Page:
Several factors, including discovery costs, research and development costs, manufacturing costs, complexity of investigational protocols (eg, pharmacokinetics, frequent imaging, repeated biopsies, and pharmacogenetics), and number of patients tested per indication, contribute to the cost of drug development.
      • DiMasi J.A.
      • Grabowski H.G.
      Economics of new oncology drug development.
      Although data are limited, using commercial business intelligence data, it has been estimated that the cost of bringing a cancer drug to market is 20% higher than the average for all drugs.
      • Adams C.P.
      • Brantner V.V.
      Estimating the cost of new drug development: is it really 802 million dollars?.
      However, 70% of approved oncology drugs receive priority reviews by the FDA, in contrast to 40% of other drugs, and nearly half benefit from an orphan drug indication (a concept discussed by Wittich et al
      • Wittich C.M.
      • Burkle C.M.
      • Lanier W.L.
      Ten common questions (and their answers) about off-label drug use.
      ), as opposed to 13% for other new drugs.
      • DiMasi J.A.
      • Grabowski H.G.
      Economics of new oncology drug development.
      Orphan drug status facilitates drug approval, creates a 50% tax credit for clinical trial expenditures, and grants 7-year marketing exclusivity apart from any patent protection. So, despite some increased development costs, cancer drugs are more likely to receive favorable treatment in the development process than are other agents. The argument that development cost is the driver of drug cost is further weakened by the lack of a drug price change when the indications for an approved drug are expanded.
      The premise of Siddiqui and Rajkumar
      • Siddiqui M.
      • Rajkumar S.V.
      The high cost of cancer drugs and what we can do about it.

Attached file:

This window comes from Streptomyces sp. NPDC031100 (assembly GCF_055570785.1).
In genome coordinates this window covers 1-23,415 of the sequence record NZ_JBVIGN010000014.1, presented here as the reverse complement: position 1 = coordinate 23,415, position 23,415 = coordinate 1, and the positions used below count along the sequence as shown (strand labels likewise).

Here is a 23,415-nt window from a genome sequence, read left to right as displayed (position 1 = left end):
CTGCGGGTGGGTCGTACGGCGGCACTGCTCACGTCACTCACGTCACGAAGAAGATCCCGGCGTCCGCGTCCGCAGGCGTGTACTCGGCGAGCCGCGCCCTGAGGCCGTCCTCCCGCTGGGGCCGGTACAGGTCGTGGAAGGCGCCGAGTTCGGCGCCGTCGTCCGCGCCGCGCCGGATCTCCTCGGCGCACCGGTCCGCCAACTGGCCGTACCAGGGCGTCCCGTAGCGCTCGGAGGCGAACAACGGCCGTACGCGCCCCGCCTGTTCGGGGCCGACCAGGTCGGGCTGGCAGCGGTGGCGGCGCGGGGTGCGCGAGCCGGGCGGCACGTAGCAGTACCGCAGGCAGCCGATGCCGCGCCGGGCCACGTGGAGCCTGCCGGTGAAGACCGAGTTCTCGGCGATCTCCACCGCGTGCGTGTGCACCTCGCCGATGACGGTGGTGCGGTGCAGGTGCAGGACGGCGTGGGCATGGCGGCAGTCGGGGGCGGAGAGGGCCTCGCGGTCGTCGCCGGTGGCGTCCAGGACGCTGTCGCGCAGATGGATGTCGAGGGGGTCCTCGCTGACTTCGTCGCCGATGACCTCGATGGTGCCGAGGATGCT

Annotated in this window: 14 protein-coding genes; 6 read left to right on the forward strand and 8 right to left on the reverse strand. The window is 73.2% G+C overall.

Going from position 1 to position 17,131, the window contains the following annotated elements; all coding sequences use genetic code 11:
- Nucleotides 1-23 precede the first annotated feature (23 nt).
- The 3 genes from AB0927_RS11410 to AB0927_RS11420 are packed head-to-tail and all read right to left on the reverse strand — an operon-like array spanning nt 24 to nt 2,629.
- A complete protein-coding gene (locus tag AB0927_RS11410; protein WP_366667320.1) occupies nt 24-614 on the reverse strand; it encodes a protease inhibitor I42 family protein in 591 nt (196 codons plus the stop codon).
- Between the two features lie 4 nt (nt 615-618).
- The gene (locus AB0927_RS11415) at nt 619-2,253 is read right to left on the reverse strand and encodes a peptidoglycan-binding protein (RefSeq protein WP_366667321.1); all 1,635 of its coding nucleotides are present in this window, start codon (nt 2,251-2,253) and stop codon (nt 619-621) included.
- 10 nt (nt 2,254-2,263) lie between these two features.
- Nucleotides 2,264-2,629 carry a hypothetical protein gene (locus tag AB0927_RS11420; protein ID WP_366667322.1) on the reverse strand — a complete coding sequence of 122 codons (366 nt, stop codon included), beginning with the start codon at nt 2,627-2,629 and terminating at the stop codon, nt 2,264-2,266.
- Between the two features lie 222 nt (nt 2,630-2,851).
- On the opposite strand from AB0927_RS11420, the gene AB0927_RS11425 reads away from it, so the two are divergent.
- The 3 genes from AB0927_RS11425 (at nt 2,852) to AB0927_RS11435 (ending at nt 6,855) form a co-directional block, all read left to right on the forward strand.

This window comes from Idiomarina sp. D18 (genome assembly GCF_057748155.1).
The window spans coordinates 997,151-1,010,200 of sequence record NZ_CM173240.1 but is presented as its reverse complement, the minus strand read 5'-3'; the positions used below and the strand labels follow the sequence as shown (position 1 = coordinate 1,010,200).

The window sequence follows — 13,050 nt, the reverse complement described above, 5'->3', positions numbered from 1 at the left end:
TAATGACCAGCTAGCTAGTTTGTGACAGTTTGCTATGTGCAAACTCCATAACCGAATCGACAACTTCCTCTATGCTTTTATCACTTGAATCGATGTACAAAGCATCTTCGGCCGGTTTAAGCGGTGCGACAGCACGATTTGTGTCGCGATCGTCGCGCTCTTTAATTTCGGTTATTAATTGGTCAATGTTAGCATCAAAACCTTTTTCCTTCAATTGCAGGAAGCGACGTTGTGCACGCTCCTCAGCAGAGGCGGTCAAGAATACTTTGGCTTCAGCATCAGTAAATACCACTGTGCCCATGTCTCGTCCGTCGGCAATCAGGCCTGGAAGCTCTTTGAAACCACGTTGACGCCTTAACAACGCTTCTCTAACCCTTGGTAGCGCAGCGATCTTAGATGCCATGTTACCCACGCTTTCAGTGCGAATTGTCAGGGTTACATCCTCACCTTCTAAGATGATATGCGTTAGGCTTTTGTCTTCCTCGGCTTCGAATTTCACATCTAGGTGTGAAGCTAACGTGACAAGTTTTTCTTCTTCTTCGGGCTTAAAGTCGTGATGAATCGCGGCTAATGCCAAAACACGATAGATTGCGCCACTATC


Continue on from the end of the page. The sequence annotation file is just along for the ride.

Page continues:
that cancer drugs enjoy a “monopoly” because the constantly evolving drug resistance by cancer cells results in each drug's eventual use is novel. Essentially, the authors propose that oncologists do not choose whether to use a drug, they simply choose the timing. Here, care pathways, as opposed to the current use of treatment guidelines, may help. Clinical guidelines, such as those published by the American Society of Clinical Oncology and the National Comprehensive Cancer Network, offer multiple, evidence-based treatment options for different stages of each cancer, without consideration of cost-effectiveness analysis (CEA). Pathways, in contrast, recommend the specific treatment that maximizes effectiveness but also accounts for cost by choosing the least expensive, equally effective treatment option, if one exists. Level 1 pathway treatment has been demonstrated to reduce chemotherapy cost, cost per case, duration of treatment, and chemotherapy-related hospital admissions.
      • Hoverman J.R.
      • Cartwright T.H.
      • Patt D.A.
      • et al.
      Pathways, outcomes, and costs in colon cancer: retrospective evaluations in two distinct databases.
      Pathways can mitigate the monopoly effect because cancers tend to respond to subsequent-line therapies for progressively shorter durations. Therefore, competition for earlier-line therapies will increase, prompting the search for better agents and increasing price competition among agents of similar efficacy. Pathways also promote discontinuation of therapy when there is no demonstrable clinical benefit, thereby decreasing the number of therapies administered and further increasing competition for a place in the recommended pathway.
      The current use of published guidelines, with multiple-choice treatment options, promotes variability of treatment among patients, without evidence of a rationale for this variance, and prevents data collection or comparative effectiveness research to evaluate the effectiveness of alternative approaches to treatment. Pathways, in contrast, limit unwarranted variability and promote standardization, thereby improving efficiency and allowing for the conduct of comparative effectiveness research.
      “Coverage with evidence development” policies that provide for conditional coverage for promising treatments, but only for patients who are included in a study, would allow for broad access to promising therapies while creating an incentive for patients to participate in trials that will yield answers about “real-world” benefits or harm of a therapy.
      • Mullins C.D.
      • Montgomery R.
      • Tunis S.
      Uncertainty in assessing value of oncology treatments.